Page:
Frame colorful plants with a textured background. These vibrant ‘Molten Orange’ coleus provide a pop of color among textural grass plantings.
Transplants of cilantro, parsley, and chives are at their best in late winter months, both in containers and in the ground. Plant them in a shallow box, as pictured, and use them as an outdoor centerpiece.
Potted boxwoods offer formal elegance with little maintenance. This large American variety creates a living wall in a line of concrete planters.
As much as we love pansies and violas, they’re vertically challenged. Give them a lift by perching pots on benches and tables or placing them on your steps.
This pink ‘Dragon Wing’ begonia drips with flowers throughout the summer and into fall. Combine it with ‘Silver Falls’ dichondra for a splash of color against shimmering foliage.
Mix varieties of the same plant. Dwarf English boxwoods growing in the ground surround a terra-cotta pot planted with an American boxwood.
Get creative with your containers. This living gate rolls open to let you in and rolls closed for privacy. The structure starts with a galvanized horse trough filled with soil and planted with arborvitaes. A wooden brace attached to an old piano dolly on the bottom allows the container to move with little effort.
If you’re not yet color confident, choose one flower you love in a favorite shade, and stick with it. For more texture and interest, add foliage that complements the color of your flowers.
Cluster containers in one space for high impact. Look at the group as a whole composition, and plant it as a cohesive unit with complementary and repeated colors.
The natural hues of the sweet potato vine and pennisetum make the trio of pink geraniums, petunias, and angelonias pop.
Adding a bicolored viola to this planter ties together the two solid-colored varieties.
Daffodils are container-friendly options for spring plantings. Pair them with other spring bloomers with similar condition requirements such as grape hyacinth.
'Caliente Pink' geraniums, 'Surfinia Rose Veined' petunias, and 'Techno Heat Light Blue' lobelias create a soft and feminine color palette for this doorstep welcome.
The cascading form of ivy geraniums makes them ideal for hanging baskets and window boxes. This basket is filled with the ‘Sophie Cascade’ variety.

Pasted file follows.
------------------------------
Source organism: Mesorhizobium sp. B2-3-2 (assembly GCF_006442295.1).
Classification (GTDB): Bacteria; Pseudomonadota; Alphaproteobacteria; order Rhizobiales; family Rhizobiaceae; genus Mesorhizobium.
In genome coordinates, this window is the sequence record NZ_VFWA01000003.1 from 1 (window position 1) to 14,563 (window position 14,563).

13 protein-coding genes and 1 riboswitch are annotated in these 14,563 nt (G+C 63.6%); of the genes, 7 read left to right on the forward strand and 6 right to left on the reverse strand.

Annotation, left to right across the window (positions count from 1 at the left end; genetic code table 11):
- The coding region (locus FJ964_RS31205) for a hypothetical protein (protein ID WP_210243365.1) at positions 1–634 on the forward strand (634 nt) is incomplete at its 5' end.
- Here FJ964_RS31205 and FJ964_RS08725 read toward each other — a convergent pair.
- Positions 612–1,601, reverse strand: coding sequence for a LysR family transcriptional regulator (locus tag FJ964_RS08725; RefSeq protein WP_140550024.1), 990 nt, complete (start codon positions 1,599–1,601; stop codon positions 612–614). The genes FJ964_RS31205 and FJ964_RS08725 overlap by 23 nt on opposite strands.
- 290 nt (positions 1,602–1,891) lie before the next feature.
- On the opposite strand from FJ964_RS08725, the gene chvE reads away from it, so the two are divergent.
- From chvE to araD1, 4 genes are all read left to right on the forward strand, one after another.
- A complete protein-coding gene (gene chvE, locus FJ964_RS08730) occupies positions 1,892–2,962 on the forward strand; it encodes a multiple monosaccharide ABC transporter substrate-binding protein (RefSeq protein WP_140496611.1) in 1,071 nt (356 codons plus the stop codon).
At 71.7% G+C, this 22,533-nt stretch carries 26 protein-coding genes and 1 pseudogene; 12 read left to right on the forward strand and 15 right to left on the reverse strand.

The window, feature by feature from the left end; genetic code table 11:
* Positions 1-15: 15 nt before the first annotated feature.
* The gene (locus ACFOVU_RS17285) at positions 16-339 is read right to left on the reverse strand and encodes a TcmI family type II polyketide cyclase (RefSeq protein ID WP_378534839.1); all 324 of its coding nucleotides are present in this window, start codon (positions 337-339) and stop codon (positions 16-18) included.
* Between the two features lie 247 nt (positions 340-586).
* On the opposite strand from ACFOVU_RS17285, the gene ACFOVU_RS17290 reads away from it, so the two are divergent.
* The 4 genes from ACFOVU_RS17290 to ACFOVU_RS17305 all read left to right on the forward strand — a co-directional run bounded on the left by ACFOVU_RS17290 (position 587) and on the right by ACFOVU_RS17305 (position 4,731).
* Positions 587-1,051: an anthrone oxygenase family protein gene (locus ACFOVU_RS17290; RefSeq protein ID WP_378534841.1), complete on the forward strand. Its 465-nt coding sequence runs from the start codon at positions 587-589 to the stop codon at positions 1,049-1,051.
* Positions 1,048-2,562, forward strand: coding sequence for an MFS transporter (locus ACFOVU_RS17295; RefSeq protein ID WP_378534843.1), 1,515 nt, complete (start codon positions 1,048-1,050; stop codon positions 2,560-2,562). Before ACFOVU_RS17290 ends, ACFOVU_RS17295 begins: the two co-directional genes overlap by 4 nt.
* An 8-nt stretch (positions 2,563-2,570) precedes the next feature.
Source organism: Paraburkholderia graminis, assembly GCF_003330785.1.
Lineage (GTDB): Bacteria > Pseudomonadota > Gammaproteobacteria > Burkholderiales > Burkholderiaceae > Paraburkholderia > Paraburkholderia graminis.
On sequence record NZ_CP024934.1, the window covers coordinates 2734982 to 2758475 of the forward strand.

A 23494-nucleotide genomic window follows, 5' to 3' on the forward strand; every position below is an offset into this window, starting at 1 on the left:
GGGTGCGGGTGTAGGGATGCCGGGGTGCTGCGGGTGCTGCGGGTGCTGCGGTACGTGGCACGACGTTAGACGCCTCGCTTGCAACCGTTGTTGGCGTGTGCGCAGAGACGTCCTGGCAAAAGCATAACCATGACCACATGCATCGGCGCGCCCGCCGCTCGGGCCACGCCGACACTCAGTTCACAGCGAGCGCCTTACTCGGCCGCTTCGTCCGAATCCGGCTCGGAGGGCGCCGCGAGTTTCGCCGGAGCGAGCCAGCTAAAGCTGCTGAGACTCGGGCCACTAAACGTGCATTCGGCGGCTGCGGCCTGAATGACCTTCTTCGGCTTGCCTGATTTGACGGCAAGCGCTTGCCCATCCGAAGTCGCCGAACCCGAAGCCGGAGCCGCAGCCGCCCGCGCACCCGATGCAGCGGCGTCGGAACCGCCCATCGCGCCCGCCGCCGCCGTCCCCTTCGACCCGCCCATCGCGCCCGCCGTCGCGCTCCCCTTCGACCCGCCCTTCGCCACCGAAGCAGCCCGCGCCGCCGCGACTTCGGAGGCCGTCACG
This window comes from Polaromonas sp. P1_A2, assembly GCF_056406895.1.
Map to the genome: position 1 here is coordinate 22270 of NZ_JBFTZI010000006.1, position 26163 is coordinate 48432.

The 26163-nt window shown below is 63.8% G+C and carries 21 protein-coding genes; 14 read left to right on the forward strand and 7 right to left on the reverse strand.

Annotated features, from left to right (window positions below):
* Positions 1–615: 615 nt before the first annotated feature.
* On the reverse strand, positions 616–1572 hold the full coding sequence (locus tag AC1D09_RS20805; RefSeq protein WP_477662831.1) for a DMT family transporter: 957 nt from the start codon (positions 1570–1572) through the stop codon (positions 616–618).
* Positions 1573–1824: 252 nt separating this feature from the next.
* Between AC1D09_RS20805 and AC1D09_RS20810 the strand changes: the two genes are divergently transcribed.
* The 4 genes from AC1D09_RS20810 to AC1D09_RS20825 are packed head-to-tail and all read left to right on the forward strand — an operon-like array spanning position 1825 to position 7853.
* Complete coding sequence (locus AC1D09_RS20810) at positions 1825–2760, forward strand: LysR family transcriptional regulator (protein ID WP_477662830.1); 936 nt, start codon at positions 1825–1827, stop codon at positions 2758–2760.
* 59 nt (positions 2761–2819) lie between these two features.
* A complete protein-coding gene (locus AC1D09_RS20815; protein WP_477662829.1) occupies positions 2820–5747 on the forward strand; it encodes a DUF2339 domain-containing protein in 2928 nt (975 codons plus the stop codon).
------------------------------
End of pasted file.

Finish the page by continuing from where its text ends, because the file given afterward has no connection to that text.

Impatiens are one of the best options for flowers that take heat and humidity. Lush mounds of potted impatiens border this pool.
Boxwood’s willingness to be clipped, shaped, and trained makes it the perfect candidate for a classic topiary.
Unlike cut blooms, a living flower arrangement planted in a container gives you color and beauty for months. Combine plants that thrive in the same growing conditions and offer colors and textures that complement each other.
Go tropical with Mandevilla. A prolific vine, it twines around any structure, and its large blossoms are knockouts.
The colorful foliage of caladiums has tons of drama. Pots containing three different caladiums add color and variety to this entry in summer. From left to right: ‘June Bride,’ ‘Pink Gem,’ and ‘Aaron’
Window boxes needn’t be hung only below windows. This charming barn gets even more character from being accented by window box plantings.
Forgiving succulents are both heat and drought tolerant, so they'll look great all summer long.
This shade-loving combo adds color to any entry.
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Go-to grasses and can't-fail lantanas mark the advent of a bright new season.
- Get the Planting Guide
When filling a show-stopping window box, don't hesitate to use small evergreen shrubs or perennials, which last throughout the seasons. In the fall, turn to mums, kales, pansies, violas, and snapdragons for color, and then add a few daffodil or tulip bulbs for a pop in the spring.
Easy and versatile, collards have graced Southern gardens and tables for generations. A cousin to kale and cabbage, these nutritious, leafy greens thrive in the cooler weather of fall and early spring.
To create a poinsettia tree, follow these instructions: First, cut the larger blooms, leaving about 6 inches of stem. Sear them quickly to stop sap from dripping out. Sap should bubble under the candle flame, and the ends of the stems will turn black. You may also need to sear the points where larger leaves were removed along the stems. Insert each seared stem into a water-filled florist tube. Stems are hollow and will absorb water after being seared. Place the stems into the base of the ivy topiary. Then repeat this process with the medium-size and smaller poinsettia blooms, cutting the stems so they're about 4 inches long. Insert blossoms into the topiary, working your way toward the top. Once it's complete, care is simple—just add water to the tubes every few days, as needed.
Make a statement with a large overflowing container against a blank wall, parking court, or at the edge of a terrace and fill with 'Diamond Frost' euphorbia, coleus, 'Supertunia Vista Bubblegum' petunia, and geranium.
Yellow acorus, lime green euphorbia, purple viola, variegated ivy, and pink Lenten rose make this container pop. Combine lenten roses with these three great plants for maximum curb appeal:
- Hostas: Their wide leaves hide the foliage of fading bulbs.
- Daffodils: Early-blooming types continue the show.
- Black mondo grass: It's dark, grassy foliage provides excellent contrast.